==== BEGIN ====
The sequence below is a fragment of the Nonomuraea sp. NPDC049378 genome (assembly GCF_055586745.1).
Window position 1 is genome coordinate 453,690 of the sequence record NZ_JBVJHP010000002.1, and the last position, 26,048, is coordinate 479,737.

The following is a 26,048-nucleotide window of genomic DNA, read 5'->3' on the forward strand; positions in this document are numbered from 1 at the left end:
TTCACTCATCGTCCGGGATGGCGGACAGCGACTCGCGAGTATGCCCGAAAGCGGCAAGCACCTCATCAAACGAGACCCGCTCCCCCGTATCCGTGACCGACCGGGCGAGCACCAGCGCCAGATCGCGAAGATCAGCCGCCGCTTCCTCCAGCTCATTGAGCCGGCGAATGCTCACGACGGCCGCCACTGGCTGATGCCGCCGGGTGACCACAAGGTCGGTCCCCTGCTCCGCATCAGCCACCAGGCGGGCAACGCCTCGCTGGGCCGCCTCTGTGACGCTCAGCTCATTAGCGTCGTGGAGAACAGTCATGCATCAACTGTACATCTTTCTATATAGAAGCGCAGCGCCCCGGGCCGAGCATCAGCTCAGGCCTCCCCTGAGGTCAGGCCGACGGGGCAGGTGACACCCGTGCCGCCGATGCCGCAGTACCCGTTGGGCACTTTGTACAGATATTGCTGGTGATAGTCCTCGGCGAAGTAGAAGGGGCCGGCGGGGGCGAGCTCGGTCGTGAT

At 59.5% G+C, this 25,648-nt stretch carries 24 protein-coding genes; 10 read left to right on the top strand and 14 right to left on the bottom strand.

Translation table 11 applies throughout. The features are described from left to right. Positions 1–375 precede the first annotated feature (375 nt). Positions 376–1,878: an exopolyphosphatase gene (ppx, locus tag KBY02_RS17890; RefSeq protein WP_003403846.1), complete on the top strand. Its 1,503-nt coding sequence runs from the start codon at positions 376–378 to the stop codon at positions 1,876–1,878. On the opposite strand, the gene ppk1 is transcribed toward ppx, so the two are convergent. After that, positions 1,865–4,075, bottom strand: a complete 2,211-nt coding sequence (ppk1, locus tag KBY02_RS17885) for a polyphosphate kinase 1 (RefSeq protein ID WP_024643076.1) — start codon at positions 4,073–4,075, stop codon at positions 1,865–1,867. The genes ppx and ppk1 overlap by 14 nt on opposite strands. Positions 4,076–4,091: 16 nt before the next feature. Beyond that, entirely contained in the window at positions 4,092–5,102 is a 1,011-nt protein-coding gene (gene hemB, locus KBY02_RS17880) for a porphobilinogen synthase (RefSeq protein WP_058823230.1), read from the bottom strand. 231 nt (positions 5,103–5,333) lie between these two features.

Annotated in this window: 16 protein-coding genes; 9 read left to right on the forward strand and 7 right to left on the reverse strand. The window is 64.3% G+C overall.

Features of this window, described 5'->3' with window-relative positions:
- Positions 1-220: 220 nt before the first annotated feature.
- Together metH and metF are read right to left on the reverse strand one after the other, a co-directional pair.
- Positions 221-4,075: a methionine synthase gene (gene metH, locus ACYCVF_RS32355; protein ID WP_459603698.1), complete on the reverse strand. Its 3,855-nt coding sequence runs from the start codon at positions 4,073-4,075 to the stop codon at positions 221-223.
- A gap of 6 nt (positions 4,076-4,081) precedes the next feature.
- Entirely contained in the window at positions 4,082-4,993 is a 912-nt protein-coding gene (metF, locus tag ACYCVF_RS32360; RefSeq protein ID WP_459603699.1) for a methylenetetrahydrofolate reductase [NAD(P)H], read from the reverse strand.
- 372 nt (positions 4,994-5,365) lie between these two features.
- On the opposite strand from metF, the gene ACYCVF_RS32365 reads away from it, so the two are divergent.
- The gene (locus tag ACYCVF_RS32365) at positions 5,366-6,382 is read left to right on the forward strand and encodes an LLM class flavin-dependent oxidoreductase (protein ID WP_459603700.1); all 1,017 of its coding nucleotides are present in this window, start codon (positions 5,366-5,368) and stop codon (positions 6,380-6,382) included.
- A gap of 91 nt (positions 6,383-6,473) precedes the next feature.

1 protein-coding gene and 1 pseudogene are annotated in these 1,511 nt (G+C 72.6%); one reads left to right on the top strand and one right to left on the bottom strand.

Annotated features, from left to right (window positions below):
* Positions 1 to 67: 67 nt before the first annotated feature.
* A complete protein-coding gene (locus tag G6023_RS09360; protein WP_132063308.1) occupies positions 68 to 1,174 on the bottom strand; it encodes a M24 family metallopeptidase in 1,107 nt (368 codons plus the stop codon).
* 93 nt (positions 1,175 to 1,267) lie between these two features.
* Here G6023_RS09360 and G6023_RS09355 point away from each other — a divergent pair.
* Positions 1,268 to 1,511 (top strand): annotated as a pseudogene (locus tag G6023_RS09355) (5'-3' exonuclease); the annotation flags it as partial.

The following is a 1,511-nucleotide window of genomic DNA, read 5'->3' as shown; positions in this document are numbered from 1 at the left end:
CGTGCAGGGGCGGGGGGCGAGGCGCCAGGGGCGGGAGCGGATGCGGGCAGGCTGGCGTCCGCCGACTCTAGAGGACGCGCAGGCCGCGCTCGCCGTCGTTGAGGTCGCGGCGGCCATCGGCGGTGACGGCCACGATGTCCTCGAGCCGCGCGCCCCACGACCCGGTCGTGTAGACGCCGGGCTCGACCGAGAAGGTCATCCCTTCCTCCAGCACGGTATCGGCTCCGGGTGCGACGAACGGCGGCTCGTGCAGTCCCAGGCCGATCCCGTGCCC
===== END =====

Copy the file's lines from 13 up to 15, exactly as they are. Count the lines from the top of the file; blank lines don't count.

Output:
- Entirely contained in the window at positions 4,082-4,993 is a 912-nt protein-coding gene (metF, locus tag ACYCVF_RS32360; RefSeq protein ID WP_459603699.1) for a methylenetetrahydrofolate reductase [NAD(P)H], read from the reverse strand.
- 372 nt (positions 4,994-5,365) lie between these two features.
- On the opposite strand from metF, the gene ACYCVF_RS32365 reads away from it, so the two are divergent.